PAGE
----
My guest today is Linda Swift. Writing for 6 publishers, Linda has ten books of fiction and four short stories currently available, with two additional books and three short stories to be released this year. She’s lived in many places throughout the world, and while living in the UK in 1999-2000, she visited many of the castles where Mary Queen of Scots was a "guest" and became fascinated with both castles and the queen. The result of that stay was her latest release, Maid of the Midlands, which will soon be followed by a sequel, Mistress of Huntleigh Hall. Welcome, Linda!
What’s the naughtiest thing you've ever done?
As a small child living in a rural area, I robbed a setting hen’s nest of all her eggs to make mud pies. I took them one at a time, stirring more dirt and water into the mix each time. When I had a pan full, I realized my “crime” might be discovered so I dug a shallow hole and buried the mixture. I didn’t get caught and never did confess until years later when pregnant with my first child. I suppose I was wondering what secret sins my own child might commit later on and I told my mother about the incident. She accepted my story as the unimportant act that it was but my belated confession certainly lifted a heavy weight off my conscience!
What’s the worst job you've ever had?
In the early days of my marriage I was a stay-at-home mother, my husband was in a work training program, and money was scarce. I didn’t want to take a regular job and leave my children so I sold cosmetics door-to-door for a few hours during the day while my mother babysat. I hated every minute of it. I am not a natural born salesperson and knocking on the doors of strangers was pure torture.
I think I’d hate that too, and I admire you for sticking with it! So in complete contrast, tell me about the best job you've ever had.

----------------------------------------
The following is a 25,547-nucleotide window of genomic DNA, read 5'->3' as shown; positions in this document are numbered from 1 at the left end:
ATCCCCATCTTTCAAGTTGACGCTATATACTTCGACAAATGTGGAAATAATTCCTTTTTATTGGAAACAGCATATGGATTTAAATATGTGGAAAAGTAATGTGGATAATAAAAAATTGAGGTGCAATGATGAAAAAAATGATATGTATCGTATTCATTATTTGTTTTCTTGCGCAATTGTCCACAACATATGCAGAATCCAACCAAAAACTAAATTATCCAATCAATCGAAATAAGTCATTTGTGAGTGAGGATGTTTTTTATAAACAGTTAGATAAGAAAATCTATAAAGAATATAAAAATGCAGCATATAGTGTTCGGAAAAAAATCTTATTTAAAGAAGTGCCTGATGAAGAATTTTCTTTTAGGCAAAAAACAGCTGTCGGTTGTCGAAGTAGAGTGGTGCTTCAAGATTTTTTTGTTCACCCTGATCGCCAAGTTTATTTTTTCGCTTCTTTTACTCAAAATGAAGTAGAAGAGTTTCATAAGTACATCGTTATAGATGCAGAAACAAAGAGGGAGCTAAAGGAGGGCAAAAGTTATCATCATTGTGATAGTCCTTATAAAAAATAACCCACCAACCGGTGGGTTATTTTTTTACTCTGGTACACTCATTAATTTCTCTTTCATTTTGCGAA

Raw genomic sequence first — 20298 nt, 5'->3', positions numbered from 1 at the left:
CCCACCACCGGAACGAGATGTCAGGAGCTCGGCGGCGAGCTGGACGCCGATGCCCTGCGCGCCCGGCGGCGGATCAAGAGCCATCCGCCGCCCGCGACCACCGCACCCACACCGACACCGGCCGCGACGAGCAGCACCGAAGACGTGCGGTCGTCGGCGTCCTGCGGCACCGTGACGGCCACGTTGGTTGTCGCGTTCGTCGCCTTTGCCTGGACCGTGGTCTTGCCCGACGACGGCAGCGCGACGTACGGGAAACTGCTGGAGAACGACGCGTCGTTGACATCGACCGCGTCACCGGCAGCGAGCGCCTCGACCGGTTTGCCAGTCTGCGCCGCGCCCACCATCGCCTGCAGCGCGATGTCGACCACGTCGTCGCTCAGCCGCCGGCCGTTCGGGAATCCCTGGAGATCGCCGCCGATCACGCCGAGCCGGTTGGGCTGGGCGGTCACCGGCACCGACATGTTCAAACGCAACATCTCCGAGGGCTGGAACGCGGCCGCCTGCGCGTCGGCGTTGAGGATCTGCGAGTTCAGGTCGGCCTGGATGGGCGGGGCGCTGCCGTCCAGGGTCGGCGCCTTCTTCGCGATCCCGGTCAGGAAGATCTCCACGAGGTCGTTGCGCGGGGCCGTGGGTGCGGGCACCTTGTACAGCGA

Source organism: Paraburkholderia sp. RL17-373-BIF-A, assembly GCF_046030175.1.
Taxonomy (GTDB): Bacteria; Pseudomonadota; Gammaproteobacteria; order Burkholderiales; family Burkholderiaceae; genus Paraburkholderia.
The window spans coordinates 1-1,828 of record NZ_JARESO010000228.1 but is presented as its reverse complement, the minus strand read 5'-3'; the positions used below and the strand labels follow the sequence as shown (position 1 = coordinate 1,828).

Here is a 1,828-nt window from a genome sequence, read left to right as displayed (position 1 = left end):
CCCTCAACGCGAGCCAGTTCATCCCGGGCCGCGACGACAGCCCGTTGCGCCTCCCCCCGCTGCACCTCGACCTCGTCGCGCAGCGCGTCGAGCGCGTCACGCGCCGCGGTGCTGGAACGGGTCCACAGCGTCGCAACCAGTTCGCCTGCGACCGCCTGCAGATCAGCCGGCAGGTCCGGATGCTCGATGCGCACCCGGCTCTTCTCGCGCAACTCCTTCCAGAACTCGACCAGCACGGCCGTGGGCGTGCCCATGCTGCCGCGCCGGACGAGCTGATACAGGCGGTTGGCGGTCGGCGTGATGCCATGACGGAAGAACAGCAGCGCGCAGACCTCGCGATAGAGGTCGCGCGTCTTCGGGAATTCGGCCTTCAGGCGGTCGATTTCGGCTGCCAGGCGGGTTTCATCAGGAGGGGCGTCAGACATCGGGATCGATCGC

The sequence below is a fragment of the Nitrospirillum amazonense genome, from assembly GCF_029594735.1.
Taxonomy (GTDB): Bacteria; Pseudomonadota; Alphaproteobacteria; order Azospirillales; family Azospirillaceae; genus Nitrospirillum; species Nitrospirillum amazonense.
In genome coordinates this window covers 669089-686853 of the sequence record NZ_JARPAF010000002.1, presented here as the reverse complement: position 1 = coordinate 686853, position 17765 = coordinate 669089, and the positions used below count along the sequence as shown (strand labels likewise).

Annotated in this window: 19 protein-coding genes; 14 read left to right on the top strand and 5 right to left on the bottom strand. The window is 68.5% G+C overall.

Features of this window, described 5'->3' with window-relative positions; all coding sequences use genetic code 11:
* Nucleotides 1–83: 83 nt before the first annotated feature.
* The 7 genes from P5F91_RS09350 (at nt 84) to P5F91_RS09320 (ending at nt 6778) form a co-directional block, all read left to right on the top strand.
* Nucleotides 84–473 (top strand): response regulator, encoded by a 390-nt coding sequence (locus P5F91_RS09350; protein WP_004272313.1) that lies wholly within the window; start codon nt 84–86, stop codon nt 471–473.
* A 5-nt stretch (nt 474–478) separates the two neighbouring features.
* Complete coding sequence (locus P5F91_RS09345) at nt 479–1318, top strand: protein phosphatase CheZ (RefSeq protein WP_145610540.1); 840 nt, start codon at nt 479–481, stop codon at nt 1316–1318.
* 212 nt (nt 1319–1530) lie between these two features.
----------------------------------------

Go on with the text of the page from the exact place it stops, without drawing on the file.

I have it now. To be able to write books, have them published, and experience the response of people who read them is a dream realized. I enjoyed my work with children in public education in three states over a number of years, but always in the back of my mind was the desire to be a published writer. Creating stories, receiving new covers, the release of the finished product, having book signings, presenting programs about what I do, all are very satisfying. I even enjoy the editing process! Did I mention getting royalty checks? Okay, I’m working longer hours for less pay than any job I’ve ever had except selling cosmetics, but this not about money as any truly dedicated writer knows.
What would be your perfect day?
I would sleep until I woke naturally, have breakfast of my choice, take a walk, work in my study. I would meet a friend for lunch. In the afternoon maybe work for a while or read or nap. I’d go out to dinner with my husband, watch the evening news on TV, read the newspaper and/or a book. About midnight, I’d be ready for bed again. I am never bored staying home and doing simple things. Did you notice that cooking or doing housework was not included in my day? I would have paid help for that, of course.
It sounds like bliss, especially the bit about no housework! Linda, what's your favourite sandwich, and where in the world is the best place to eat it?
A chicken salad sandwich (with pecans and grapes in it) on rye bread would be perfect served at an outside cafe on Coronado Island overlooking the Pacific.